History of Dogs – From Feral Wolves to Furry Friends
The history of dogs is a fascinating one. It’s hard to think that our furry companions were once our arch enemy. That at one point in history, we feared them and fought them, living a very separate existence. The domestication of dogs is a process that has been ongoing for thousands of years. The exact origins of domestic dogs are still a matter of debate among scientists, but there is evidence to suggest that the domestication process began between 20,000 and 30,000 years ago.
So how did dogs become so domesticated? And when did this transition take place?
Let’s step back in time, some 60 million years ago …
Dogs have played a major role in human evolution. As dogs became more closely associated with humans, they began to develop certain physical and behavioural traits that were suited to life with humans. For example, dogs have evolved to have a better sense of smell and hearing than wolves, which made them more effective companions. They also developed a greater ability to communicate with humans, which helped them to form stronger bonds with their human friends.
An interesting thing about the domestication of dogs is how it’s affected their digestion. One key difference between wild wolves and domestic dogs is their intestines. Wild wolves have shorter intestines compared to domestic dogs, which means they can’t digest starches as efficiently. But as dogs evolved to live alongside humans, their intestines got longer, allowing them to better digest starchy foods like grains and vegetables. This makes sense when you think about it – early humans were probably feeding their dogs scraps of their own food, which would have included a lot of grains and vegetables. So over time, dogs that were better able to digest those foods would have had an advantage and would have been more likely to survive and reproduce.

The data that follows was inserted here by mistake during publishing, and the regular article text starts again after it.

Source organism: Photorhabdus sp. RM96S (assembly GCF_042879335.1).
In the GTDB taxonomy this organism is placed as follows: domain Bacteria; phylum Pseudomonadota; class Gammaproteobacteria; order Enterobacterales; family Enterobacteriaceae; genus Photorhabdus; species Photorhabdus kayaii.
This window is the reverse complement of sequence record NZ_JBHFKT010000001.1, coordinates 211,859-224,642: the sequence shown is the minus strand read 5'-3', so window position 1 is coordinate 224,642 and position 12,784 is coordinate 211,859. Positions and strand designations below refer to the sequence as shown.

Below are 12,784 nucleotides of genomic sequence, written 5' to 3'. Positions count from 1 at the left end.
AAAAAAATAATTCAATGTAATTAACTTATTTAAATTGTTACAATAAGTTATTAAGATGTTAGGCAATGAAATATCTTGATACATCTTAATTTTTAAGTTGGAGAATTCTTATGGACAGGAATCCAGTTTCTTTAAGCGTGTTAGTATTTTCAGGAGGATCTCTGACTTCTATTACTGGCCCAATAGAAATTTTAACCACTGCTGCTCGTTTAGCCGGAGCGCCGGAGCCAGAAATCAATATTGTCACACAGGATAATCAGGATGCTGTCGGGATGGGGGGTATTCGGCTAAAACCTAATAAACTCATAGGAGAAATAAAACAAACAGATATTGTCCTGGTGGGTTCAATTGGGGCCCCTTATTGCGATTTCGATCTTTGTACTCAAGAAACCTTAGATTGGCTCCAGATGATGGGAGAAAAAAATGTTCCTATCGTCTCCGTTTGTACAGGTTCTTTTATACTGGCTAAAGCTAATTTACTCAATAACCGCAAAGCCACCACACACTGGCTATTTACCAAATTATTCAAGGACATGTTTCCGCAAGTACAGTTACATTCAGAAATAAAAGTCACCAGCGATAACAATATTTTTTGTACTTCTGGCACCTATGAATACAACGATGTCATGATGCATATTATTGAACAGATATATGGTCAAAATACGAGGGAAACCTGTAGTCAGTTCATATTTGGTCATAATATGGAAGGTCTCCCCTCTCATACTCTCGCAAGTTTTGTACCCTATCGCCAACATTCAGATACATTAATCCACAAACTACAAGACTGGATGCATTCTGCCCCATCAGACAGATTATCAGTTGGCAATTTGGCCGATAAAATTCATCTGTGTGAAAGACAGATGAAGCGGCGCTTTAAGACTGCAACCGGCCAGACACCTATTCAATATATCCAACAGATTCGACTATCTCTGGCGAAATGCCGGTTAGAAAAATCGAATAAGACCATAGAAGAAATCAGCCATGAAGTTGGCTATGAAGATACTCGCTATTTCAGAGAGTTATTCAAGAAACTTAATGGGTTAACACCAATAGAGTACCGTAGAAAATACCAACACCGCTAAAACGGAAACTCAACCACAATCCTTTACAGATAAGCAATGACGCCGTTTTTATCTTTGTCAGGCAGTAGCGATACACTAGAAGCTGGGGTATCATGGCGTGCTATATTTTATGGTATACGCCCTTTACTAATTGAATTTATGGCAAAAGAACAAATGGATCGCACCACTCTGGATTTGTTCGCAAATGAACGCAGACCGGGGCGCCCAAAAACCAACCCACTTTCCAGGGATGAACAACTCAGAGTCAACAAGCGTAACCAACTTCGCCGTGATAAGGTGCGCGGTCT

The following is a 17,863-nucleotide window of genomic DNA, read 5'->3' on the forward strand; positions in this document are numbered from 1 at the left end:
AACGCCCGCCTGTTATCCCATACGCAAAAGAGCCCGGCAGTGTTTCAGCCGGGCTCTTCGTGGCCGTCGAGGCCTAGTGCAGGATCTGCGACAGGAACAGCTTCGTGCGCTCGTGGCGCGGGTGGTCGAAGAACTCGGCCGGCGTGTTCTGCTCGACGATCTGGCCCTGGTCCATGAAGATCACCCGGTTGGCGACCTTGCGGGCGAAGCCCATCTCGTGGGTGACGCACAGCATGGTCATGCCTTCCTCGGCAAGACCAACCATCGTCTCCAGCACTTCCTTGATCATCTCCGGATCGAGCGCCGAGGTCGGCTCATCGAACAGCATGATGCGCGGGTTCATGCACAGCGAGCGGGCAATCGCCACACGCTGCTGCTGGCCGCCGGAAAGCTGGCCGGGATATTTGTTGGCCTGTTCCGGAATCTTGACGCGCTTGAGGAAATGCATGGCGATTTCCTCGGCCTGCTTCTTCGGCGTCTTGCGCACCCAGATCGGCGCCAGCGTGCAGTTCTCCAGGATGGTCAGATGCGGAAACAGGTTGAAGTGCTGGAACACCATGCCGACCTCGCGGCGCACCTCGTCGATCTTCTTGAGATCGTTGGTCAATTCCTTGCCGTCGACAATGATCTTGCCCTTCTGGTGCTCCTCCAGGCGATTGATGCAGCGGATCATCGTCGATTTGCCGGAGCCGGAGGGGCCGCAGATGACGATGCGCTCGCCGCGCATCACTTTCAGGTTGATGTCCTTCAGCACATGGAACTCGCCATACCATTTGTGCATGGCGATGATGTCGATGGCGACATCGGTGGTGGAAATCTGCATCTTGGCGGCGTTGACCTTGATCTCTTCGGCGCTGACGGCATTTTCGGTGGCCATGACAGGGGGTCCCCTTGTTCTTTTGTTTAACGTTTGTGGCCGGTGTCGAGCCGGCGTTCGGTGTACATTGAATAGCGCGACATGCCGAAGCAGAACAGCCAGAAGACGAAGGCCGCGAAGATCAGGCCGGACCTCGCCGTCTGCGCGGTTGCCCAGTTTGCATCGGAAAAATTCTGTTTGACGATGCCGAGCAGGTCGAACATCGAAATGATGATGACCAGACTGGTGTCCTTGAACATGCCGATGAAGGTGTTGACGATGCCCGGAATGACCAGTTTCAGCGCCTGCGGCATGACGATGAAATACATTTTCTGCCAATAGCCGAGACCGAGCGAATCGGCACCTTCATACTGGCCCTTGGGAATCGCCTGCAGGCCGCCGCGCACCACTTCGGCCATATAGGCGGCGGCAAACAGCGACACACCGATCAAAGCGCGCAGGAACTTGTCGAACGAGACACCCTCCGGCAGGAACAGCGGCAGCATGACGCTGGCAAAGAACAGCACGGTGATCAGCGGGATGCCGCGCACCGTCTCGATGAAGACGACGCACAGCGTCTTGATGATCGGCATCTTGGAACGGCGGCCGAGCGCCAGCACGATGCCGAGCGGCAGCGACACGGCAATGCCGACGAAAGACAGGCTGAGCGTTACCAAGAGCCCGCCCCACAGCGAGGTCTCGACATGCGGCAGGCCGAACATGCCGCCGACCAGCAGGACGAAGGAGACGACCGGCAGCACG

There are many scientific studies that have looked into the domestication of dogs and how it’s affected their biology. One particularly interesting study was published in the journal “Nature” in 2013. The study’s authors analysed the DNA of modern dogs and wolves, and they found that dogs have a gene that’s responsible for starch digestion. This gene is different from the version found in wolves, which suggests that it’s a result of the domestication process.
This ability to digest starches is one of the reasons why dogs can eat a wide variety of foods, including vegetables, and it’s why they are able to thrive on a plant-based diet, which is not the case with wild wolves.
Another study published in the journal “PLoS Genetics” in 2017, confirms the previous findings and goes further by analysing the genomes of ancient dogs and wolves. The study found that ancient dogs had a more varied diet than ancient wolves, which is consistent with the idea that they were already able to digest starches.
A more recent study in 2020, published in the journal “Proceedings of the National Academy of Sciences” states that the domestication of dogs and the evolution of their diet have been influenced by the human diet and the way of life, the study showed that dogs have developed adaptations that allow them to digest and metabolize carbohydrates, which is not the case with wild wolves.
Dogs have been on quite a journey, from wild wolves to a loyal and trusted companion.
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